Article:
Welcome to another edition of our Weekly Rewind – where we summarize all our posts from the last week. The top stories this week were 3) “Creating REAL Threat Intelligence…with Evernote Slides from Brucon”, 2) “Learning to Code with Hopscotch (+ a bonus podcast”, and 1) “First Steps Towards Relevant Actionable Threat Intel”. If you missed anything or happened to be offline, we hope you find this summary post useful as a quick reference. A la Schneier … you can also use this rewind post to talk about the security stories in the news that we haven’t covered remote-access.
Creating REAL Threat Intelligence … with Evernote Slides from Brucon: In this updated version of my threat intel framework presentation (using Evernote as a backend database) at Brucon, I have matured the schema a bit, formalizing and generalizing the tagging structure for the different notebooks. As before there are also a few implementation examples. Thanks to the Brucon crew, especially Clement Herssens (@cherssen), for running one of the most well organized conferences I have participated in! (continued here)
FBI Recommends Paying Up for Ransomware: Interesting recommendation from the FBI here regarding ransomware. Of course the best solutions are regular backups … and obviously not getting infected in the first place. (continued here)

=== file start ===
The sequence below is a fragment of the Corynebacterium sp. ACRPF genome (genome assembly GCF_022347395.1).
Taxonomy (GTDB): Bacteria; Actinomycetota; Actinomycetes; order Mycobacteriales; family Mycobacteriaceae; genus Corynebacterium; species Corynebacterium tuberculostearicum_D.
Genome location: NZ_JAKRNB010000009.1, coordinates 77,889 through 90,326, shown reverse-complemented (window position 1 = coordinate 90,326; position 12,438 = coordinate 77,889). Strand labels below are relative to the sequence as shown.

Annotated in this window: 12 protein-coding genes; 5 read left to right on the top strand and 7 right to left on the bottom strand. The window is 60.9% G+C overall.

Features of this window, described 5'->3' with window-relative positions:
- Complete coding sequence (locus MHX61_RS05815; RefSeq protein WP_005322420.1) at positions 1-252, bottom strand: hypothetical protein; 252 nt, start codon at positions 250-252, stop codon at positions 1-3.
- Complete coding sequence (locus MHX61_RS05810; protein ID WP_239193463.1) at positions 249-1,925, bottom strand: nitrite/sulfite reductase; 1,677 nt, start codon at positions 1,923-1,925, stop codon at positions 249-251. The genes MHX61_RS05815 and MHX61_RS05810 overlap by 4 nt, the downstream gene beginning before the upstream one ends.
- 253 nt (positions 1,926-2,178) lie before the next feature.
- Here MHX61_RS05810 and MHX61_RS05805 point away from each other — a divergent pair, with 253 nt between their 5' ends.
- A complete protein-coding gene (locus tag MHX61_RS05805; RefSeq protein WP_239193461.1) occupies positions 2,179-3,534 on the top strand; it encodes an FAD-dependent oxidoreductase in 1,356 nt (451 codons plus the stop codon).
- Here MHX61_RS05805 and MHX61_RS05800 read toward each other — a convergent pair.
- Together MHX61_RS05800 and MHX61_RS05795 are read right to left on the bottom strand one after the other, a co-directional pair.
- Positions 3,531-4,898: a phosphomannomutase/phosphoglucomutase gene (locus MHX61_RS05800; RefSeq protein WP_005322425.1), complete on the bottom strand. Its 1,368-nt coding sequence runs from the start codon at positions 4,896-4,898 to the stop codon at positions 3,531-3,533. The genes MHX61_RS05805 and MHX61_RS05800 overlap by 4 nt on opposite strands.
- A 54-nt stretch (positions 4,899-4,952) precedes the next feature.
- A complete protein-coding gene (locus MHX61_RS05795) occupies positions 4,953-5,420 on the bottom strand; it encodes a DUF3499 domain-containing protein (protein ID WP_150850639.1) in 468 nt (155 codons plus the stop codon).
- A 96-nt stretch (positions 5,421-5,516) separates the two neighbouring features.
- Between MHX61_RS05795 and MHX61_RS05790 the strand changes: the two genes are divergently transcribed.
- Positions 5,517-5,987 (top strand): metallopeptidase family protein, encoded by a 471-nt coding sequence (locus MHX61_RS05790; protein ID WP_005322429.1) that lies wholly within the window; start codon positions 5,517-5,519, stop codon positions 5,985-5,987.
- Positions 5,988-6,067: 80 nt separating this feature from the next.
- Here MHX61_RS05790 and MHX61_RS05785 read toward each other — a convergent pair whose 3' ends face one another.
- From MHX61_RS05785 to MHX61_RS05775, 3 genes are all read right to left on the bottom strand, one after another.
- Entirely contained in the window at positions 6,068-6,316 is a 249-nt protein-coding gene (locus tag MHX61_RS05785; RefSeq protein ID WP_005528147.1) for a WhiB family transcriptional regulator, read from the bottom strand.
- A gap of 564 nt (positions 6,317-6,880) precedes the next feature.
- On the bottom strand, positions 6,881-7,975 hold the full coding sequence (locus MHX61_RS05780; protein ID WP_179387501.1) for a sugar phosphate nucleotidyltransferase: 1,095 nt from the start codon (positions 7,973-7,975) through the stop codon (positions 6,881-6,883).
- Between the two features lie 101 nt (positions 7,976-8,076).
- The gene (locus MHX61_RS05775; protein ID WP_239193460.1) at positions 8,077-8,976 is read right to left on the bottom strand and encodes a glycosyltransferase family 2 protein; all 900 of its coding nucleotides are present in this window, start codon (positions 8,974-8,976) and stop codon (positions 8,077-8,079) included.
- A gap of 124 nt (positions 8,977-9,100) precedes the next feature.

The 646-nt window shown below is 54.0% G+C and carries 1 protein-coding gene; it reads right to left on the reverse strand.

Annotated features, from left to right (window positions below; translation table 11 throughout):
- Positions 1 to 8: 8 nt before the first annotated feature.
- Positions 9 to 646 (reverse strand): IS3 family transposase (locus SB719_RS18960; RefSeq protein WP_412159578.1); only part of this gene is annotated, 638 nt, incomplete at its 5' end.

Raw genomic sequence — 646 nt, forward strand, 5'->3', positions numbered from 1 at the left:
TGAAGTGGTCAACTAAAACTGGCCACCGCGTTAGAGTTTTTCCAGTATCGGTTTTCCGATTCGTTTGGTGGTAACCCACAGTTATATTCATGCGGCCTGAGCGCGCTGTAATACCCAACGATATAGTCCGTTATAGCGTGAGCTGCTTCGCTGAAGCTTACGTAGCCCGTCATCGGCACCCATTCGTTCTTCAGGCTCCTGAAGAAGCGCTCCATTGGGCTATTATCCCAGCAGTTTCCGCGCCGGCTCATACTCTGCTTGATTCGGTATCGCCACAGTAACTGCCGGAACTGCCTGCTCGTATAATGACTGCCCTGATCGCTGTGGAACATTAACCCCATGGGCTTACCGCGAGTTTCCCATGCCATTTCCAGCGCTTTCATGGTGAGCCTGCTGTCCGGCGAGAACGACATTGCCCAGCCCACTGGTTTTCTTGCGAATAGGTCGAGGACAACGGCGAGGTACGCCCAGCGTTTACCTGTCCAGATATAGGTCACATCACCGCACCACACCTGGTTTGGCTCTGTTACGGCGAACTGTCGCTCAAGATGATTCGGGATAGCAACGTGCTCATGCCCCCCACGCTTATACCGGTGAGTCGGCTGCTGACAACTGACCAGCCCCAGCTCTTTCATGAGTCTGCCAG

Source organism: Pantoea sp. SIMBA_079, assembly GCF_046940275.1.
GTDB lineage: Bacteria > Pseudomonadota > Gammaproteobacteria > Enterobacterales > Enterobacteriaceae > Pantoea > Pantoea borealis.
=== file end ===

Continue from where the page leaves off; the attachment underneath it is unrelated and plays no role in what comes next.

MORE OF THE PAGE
First Step Towards Relevant Actionable Threat Intel: Rick Holland published a nice blog post recently covering how to maximize your investment in threat intelligence providers. He discussed the traditional intelligence lifecycle followed by several questions to ask vendors during your evaluation process. But by far the most important part of the article was his suggestion of first collecting and analyzing data from your own environment. This type of analysis will produce the most relevant of any intelligence you can buy from a third-party. (continued here)
Learning to Code with Hopscotch (+ a bonus podcast): We’ve talked about Scratch before as an excellent application for kids to start learning to programming in. From any computer kids can login to the Scratch site and create their own games and other applications by setting parameters in “function blocks” and sequencing these units together through an intuitive drag-and-drop interface. (continued here)
Hope everyone had a wonderful week! Have a great weekend!